Just as The Assassination of Jesse James By The Coward Robert Ford offers a revisionist dissemination of the western genre, Killing Them Softly also undermines audience expectations associated with the crime film genre. The plot is perfunctory and offers little variation in what we have seen before in the American crime film. Two desperate criminals hold up a card game run by the mob, resulting in the entrance of enforcer Jackie Cogan who takes on the job of resolving the crime. The film is adapted from a 1974 novel ‘Cogan’s Trade’ by George V. Higgins who also wrote The Friends of Eddie Coyle. Dominik updates the story to 2008 but such prescient political and economic parallels exist between the two eras that I doubt if the film really loses any of the 1970’s context. The Friends of Eddie Coyle, directed by Peter Yates, features one of Mitchum’s greatest performances as an ageing small time criminal who becomes an unlikely police informant. The patina of romanticism often found in some of the more celebrated American crime films is largely absent from the writing of Higgins. Dominik appears to remain faithful to Higgin’s unglamourous depiction of the criminal underworld by opting for a neo noir aesthetic echoing the dirty, bleached out look that defined films such as Taxi Driver, The Outfit and Thief. Absent also is the traditional face of the crime boss who oversees the hierarchical power structure. Such a choice means that the action stays firmly rooted in the urban milieu of peripheral low life characters typically marginalised in crime or gangster films.
The film isn’t wholly devoid of action, with a stand out assassination sequence involving hypnotic slow motion, shattered glass, shell casings travelling through rain and the sounds of Kelly Lester’s ‘Love Letters’. Perhaps the defining moments of the entire film is the final scene between Jackie and the ‘middleman’ (Richard Jenkins). Staged in a bar and brilliantly juxtaposed to a television set broadcasting the acceptance speech of the newly elected President Obama, Jackie’s cynical diatribe on the state of America as defunct, individualistic and pathologically obsessed with money may seem somewhat polemical and unexpected for a crime film but its power comes from watching A list film star Brad Pitt deliver such words, and all with an eloquence and clarity. With Assassination of Jesse James and last year’s Tree of Life, Brad Pitt certainly doesn’t need to convince the sceptics of his growing capacity as a fantastic actor and Killing Them Softly offers yet another brilliantly charismatic performance, if not, his best to date. As Jackie Cogan, Pitt is scary, charming and deeply pessimistic, modelling his washed out grungy appearance on a decrepit Elvis.
This is an angry and prescient piece of cinema that could in time be considered a masterful addition to the American crime oeuvre. One of the films of the year for sure.
Masahiro Shinoda directed Pale Flower in 1964 for the prestigious Shochiku film studio. Shinoda’s remarkable film was part of the 1960s Japanese New Wave cinema and the film’s iconoclastic temperament led to it being banned. In 2003 Home Vision Entertainment released Pale Flower on DVD whilst this year Criterion issued their version on both DVD and Blu-ray. I’ve not come across Shinoda’s work before and my encounters with Japanese cinema have tended to favour popular auteurs. I’m beginning to realise the vastness of Japanese cinema in terms of output stands alone in many ways when compared to other film industries. Shinoda’s loose, elliptical approach and dynamic visual style bears close parallels with the work of Seijun Suzuki. Pale Flower would work superbly as a double bill alongside Suzuki’s demented Branded to Kill. In many ways, the initial narrative set up of Pale Flower in which a hardened Yakuza gangster Muraki (Ryo Ikebe) is released from prison, having killed another member of a gang, invokes the memory of American crime and noir films. It is a familiar convention – the gangster or criminal who is released from prison but realises he cannot fit into society anymore and slowly becomes more and more withdrawn. Whilst Shinoda adopts this narrative convention, he decides to choose an entirely different path altogether for his central male protagonist. On his release, Muraki seems more bored than alienated with the world around him. It is Muraki’s entanglement with a mysterious young woman Saeko that subverts such a narrative expectation because it becomes a mutually destructive relationship.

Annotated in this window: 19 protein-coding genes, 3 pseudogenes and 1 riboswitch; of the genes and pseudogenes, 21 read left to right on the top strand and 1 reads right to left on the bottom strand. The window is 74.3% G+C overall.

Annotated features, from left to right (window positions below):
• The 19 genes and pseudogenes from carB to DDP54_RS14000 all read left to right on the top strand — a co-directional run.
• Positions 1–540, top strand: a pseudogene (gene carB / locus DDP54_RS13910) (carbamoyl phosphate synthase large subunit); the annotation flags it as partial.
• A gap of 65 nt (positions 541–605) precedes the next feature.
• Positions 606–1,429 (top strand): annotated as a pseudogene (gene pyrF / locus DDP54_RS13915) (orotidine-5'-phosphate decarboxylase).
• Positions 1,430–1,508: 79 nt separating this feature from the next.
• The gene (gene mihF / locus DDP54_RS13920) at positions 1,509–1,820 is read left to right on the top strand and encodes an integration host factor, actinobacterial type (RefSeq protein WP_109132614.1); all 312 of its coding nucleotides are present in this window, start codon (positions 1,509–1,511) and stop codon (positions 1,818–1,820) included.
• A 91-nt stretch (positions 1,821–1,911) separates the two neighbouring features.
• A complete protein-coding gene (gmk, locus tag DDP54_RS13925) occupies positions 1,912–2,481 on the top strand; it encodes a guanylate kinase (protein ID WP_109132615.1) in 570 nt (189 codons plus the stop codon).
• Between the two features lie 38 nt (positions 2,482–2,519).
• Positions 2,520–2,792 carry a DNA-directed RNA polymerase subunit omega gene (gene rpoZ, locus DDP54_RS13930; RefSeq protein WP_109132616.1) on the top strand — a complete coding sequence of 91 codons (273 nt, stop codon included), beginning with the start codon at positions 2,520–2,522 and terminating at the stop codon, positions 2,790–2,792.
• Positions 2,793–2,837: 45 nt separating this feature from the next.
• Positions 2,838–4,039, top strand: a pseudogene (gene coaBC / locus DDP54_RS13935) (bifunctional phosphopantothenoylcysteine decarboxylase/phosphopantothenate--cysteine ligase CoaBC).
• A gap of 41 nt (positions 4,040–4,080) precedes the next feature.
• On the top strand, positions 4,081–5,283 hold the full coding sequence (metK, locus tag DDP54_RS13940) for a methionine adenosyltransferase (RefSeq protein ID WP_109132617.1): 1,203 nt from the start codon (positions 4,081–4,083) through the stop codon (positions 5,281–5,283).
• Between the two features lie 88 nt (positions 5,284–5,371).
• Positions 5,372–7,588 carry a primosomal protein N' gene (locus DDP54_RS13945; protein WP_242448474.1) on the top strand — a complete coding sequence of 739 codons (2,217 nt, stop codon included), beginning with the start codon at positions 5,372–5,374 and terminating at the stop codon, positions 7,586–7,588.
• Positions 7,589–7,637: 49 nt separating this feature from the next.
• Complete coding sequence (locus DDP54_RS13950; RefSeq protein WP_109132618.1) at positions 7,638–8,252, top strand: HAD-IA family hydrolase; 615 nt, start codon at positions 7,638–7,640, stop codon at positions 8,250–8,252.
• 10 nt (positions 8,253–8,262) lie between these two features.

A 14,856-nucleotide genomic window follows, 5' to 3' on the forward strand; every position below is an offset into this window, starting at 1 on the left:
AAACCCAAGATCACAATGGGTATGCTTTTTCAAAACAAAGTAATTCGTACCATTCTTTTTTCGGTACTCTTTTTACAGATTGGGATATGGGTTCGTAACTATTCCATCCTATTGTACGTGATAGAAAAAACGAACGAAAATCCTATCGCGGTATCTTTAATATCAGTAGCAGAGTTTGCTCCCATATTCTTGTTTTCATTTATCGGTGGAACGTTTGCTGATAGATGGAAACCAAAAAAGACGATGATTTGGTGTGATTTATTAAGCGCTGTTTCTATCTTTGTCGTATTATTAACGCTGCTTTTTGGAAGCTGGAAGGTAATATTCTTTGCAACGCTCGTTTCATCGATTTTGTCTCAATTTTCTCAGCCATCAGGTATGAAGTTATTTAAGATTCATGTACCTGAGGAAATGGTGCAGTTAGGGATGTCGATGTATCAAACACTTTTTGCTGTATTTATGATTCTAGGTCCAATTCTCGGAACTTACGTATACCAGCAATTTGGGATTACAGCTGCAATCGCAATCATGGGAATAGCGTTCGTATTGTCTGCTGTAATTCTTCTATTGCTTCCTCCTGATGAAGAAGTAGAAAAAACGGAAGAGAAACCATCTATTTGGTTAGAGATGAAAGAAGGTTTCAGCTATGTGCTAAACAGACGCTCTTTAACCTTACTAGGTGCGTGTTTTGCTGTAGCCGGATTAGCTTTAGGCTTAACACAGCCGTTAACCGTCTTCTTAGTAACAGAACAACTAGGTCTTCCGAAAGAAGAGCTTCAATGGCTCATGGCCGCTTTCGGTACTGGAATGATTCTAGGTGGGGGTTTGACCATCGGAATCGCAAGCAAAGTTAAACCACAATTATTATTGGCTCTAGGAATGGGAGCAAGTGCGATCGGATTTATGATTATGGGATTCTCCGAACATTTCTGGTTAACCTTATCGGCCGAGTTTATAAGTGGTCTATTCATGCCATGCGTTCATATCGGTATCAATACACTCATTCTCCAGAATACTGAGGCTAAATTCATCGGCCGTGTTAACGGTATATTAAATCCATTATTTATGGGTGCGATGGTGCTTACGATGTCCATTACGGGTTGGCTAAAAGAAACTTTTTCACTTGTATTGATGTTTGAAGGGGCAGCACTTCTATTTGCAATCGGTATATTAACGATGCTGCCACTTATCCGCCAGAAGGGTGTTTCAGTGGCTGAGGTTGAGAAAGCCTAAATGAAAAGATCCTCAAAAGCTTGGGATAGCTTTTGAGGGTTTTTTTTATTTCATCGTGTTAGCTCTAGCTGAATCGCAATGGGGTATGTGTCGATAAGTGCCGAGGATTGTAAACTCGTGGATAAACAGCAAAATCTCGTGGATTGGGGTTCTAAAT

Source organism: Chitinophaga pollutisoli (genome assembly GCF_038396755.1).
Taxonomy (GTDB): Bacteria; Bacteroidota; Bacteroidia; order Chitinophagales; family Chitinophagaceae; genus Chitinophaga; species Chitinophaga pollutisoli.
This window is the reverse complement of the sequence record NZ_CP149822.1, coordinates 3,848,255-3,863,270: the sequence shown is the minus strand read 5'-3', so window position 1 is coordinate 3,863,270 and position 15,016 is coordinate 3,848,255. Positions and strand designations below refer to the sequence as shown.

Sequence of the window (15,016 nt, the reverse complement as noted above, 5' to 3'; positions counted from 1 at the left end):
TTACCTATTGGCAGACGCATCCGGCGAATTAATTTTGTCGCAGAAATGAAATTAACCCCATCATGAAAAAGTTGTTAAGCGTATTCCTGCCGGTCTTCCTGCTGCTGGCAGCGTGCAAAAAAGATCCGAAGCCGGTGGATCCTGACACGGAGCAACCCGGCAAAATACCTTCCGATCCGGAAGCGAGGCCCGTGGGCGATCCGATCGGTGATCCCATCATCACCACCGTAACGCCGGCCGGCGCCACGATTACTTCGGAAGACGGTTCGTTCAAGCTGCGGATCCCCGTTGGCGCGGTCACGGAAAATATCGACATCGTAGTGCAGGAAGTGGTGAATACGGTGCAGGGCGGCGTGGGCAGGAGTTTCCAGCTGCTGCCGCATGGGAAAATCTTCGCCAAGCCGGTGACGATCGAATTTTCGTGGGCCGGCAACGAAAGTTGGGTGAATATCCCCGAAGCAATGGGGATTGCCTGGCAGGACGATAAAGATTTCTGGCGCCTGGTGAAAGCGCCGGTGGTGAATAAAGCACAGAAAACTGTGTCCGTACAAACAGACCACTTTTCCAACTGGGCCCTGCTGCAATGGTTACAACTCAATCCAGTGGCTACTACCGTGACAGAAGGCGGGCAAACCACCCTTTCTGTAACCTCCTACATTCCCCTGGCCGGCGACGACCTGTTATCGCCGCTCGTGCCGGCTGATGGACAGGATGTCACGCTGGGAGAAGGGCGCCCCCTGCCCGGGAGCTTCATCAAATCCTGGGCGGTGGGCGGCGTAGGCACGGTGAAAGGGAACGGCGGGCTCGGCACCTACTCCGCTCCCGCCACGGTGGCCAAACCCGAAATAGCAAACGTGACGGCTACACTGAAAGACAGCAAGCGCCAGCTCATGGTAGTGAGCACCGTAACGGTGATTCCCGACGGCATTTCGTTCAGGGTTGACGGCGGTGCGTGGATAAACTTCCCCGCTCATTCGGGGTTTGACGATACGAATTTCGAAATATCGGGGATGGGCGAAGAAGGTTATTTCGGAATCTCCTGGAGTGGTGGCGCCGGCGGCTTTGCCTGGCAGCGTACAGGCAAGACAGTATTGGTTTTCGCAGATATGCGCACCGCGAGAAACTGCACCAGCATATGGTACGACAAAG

Symbolically, the woman’s addiction to drugs/gambling represents both the corruption of Japanese youth and the rise of a new kind of modernity whilst Muraki’s allegiance to a code is ideologically conducive of an old, fading Japanese culture. In many ways, Muraki is like the antiquated cowboy who looks out of place in the new society and for Muraki the retreat to the sanctity of the prison gives him seclusion from a world that has little meaning for him anymore. Visually, Shinoda’s film is stunning to look at and the striking monochrome cinematography gives the imagery a very clean yet noir like aesthetic. The performances by Ryo Ikebe and Mariko Kaga are compelling throughout. A film like Pale Flower was a direct manifestation of the changing sensibilities in Japanese cinema during the 1960s but unlike The French New Wave which challenged dominant mainstream conventions, from the outset The Japanese New Wave seemed more ideologically engaged. It was only much later that The French New Wave became much more of a political cinematic entity. Nevertheless, compared to Nagisa Oshima, Shinoda’s cinema was less political than his contemporaries and there is no denying that Pale Flower has been influential in the development of the Yakuzka gangster film in Japanese cinema. Director Masahiro Shinoda produced most of his best and most acclaimed films during the 1960s.